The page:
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Weighing in on AIG by jigordon
March 19, 2009, 9:32 am
Filed under: current events, termination

Everyone’s buzzing about bailout money being used to pay for AIG executive bonuses – to the same folks’ whose division was the one that caused AIG to fail.

Even President Obama was on camera, promising to do something about it.

The House of Representatives released copies of the contracts that are supposedly preventing the government from taking action on this.  Too bad they don’t have a contracts guy reading section 3.04(b) with any clarity:

“3.04.  Forfeiture of 2008 and 2009 Guaranteed Retention Awards as a Result of Termination of Employment of Covered Person.  If the employment (or, as applicable, consultancy) of a Covered Person terminates prior to payment of a Guaranteed Retention Award, the Covered Person will forfeit the right to such Guaranteed Retention Award in the following circumstances: […]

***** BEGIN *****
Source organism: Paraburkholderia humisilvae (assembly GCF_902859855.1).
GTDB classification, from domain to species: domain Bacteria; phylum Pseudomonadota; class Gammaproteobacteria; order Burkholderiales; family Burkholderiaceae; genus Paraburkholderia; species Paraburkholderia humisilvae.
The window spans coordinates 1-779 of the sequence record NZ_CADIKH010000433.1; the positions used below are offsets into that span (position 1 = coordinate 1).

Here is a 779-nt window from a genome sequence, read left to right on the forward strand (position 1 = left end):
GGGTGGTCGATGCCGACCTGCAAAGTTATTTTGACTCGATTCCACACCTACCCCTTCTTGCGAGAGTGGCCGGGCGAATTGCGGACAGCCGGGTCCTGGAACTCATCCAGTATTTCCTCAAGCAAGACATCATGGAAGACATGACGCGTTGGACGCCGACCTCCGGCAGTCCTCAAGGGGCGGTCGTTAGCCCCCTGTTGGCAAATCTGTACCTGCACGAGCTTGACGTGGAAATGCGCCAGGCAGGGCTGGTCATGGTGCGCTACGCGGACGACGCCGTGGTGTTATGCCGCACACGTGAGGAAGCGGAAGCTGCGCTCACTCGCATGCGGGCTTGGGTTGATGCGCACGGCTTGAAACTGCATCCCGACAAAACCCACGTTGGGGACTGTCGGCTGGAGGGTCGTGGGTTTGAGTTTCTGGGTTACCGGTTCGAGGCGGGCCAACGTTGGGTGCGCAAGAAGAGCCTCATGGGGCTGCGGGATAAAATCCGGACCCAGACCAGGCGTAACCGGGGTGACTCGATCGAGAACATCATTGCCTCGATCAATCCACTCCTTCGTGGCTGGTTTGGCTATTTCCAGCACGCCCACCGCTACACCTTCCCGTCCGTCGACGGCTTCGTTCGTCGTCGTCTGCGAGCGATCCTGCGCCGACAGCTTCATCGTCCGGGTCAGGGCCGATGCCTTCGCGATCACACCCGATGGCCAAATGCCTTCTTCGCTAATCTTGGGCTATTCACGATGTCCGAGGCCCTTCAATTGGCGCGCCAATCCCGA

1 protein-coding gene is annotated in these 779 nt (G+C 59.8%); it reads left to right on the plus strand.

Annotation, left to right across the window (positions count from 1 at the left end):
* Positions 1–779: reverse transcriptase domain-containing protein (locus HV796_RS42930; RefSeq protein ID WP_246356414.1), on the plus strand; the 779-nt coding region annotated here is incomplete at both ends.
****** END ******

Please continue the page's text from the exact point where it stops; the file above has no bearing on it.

b)  the Covered Person’s employment (or, as applicable, consultancy) is terminated by AIG-FP for cause (“cause” means conduct involving intentional wrongdoing, fraud, dishonesty, gross negligence, material breach of the AIG Code of Conduct or other policies of AIG-FP or AIG, or conviction of or entry of a plea of guilty or no contest to a criminal offense); […]”

Given that the US Government now has a controlling interest in the organization, and given that the US Government has such an interest due to these executives’ imputed gross negligence (“recklessness and greed” according to President Obama), one would think that the US Government could simply fire these individuals – thereby preventing them from getting their bonus.

Just a thought… maybe I’m misreading something somewhere, but I don’t think so.  President Obama:  Please give me a shout if the AG needs some contract-review assistance.  🙂

(Thanks to ContractsProf Blog for many of the links.)

[Update:  I guess there’s always the IRS version.  I still think that 10% is too much of a bonus for these folks.]

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1 Comment so far
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Jeff,

I agree with your idea! However, it makes too much sense therefore the feds would never consider it.

Max

Comment by Maxwell G. Herrington, J. D.




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